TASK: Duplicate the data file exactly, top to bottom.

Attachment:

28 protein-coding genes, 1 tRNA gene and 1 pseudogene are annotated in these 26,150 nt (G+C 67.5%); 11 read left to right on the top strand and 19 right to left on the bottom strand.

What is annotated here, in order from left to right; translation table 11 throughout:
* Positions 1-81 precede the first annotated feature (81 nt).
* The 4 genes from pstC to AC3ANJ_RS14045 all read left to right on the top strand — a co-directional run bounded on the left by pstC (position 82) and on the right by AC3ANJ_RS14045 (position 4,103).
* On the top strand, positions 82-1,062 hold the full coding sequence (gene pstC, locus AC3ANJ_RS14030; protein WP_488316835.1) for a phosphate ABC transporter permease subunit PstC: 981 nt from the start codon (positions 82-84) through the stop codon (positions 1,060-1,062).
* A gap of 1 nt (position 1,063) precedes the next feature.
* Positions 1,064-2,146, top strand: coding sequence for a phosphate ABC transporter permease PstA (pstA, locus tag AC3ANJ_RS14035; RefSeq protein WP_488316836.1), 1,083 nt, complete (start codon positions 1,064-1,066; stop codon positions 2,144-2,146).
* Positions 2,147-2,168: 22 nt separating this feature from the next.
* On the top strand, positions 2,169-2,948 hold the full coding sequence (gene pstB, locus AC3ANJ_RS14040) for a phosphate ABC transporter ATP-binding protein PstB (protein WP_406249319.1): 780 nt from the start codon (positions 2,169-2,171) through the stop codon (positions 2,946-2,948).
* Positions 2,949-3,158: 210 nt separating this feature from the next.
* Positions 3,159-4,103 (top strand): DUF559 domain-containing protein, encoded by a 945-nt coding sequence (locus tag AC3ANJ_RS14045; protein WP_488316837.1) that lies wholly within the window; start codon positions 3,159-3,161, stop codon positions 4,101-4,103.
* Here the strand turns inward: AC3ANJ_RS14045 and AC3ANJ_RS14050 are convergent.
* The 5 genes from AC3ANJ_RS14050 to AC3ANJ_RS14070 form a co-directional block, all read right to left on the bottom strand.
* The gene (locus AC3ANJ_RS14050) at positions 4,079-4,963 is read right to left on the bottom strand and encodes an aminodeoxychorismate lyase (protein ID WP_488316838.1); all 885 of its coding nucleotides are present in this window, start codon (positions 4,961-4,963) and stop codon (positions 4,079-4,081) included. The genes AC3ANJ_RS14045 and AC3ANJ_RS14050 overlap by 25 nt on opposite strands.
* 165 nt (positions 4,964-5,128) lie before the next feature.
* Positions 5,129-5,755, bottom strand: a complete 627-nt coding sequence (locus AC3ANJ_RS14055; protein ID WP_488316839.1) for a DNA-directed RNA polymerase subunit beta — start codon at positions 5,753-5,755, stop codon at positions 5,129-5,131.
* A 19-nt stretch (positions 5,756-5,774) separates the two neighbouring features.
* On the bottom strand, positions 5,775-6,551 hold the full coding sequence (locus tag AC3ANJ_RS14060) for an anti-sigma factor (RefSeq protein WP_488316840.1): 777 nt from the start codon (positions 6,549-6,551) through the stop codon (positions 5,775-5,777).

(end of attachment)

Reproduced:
28 protein-coding genes, 1 tRNA gene and 1 pseudogene are annotated in these 26,150 nt (G+C 67.5%); 11 read left to right on the top strand and 19 right to left on the bottom strand.

What is annotated here, in order from left to right; translation table 11 throughout:
* Positions 1-81 precede the first annotated feature (81 nt).
* The 4 genes from pstC to AC3ANJ_RS14045 all read left to right on the top strand — a co-directional run bounded on the left by pstC (position 82) and on the right by AC3ANJ_RS14045 (position 4,103).
* On the top strand, positions 82-1,062 hold the full coding sequence (gene pstC, locus AC3ANJ_RS14030; protein WP_488316835.1) for a phosphate ABC transporter permease subunit PstC: 981 nt from the start codon (positions 82-84) through the stop codon (positions 1,060-1,062).
* A gap of 1 nt (position 1,063) precedes the next feature.
* Positions 1,064-2,146, top strand: coding sequence for a phosphate ABC transporter permease PstA (pstA, locus tag AC3ANJ_RS14035; RefSeq protein WP_488316836.1), 1,083 nt, complete (start codon positions 1,064-1,066; stop codon positions 2,144-2,146).
* Positions 2,147-2,168: 22 nt separating this feature from the next.
* On the top strand, positions 2,169-2,948 hold the full coding sequence (gene pstB, locus AC3ANJ_RS14040) for a phosphate ABC transporter ATP-binding protein PstB (protein WP_406249319.1): 780 nt from the start codon (positions 2,169-2,171) through the stop codon (positions 2,946-2,948).
* Positions 2,949-3,158: 210 nt separating this feature from the next.
* Positions 3,159-4,103 (top strand): DUF559 domain-containing protein, encoded by a 945-nt coding sequence (locus tag AC3ANJ_RS14045; protein WP_488316837.1) that lies wholly within the window; start codon positions 3,159-3,161, stop codon positions 4,101-4,103.
* Here the strand turns inward: AC3ANJ_RS14045 and AC3ANJ_RS14050 are convergent.
* The 5 genes from AC3ANJ_RS14050 to AC3ANJ_RS14070 form a co-directional block, all read right to left on the bottom strand.
* The gene (locus AC3ANJ_RS14050) at positions 4,079-4,963 is read right to left on the bottom strand and encodes an aminodeoxychorismate lyase (protein ID WP_488316838.1); all 885 of its coding nucleotides are present in this window, start codon (positions 4,961-4,963) and stop codon (positions 4,079-4,081) included. The genes AC3ANJ_RS14045 and AC3ANJ_RS14050 overlap by 25 nt on opposite strands.
* 165 nt (positions 4,964-5,128) lie before the next feature.
* Positions 5,129-5,755, bottom strand: a complete 627-nt coding sequence (locus AC3ANJ_RS14055; protein ID WP_488316839.1) for a DNA-directed RNA polymerase subunit beta — start codon at positions 5,753-5,755, stop codon at positions 5,129-5,131.
* A 19-nt stretch (positions 5,756-5,774) separates the two neighbouring features.
* On the bottom strand, positions 5,775-6,551 hold the full coding sequence (locus tag AC3ANJ_RS14060) for an anti-sigma factor (RefSeq protein WP_488316840.1): 777 nt from the start codon (positions 6,549-6,551) through the stop codon (positions 5,775-5,777).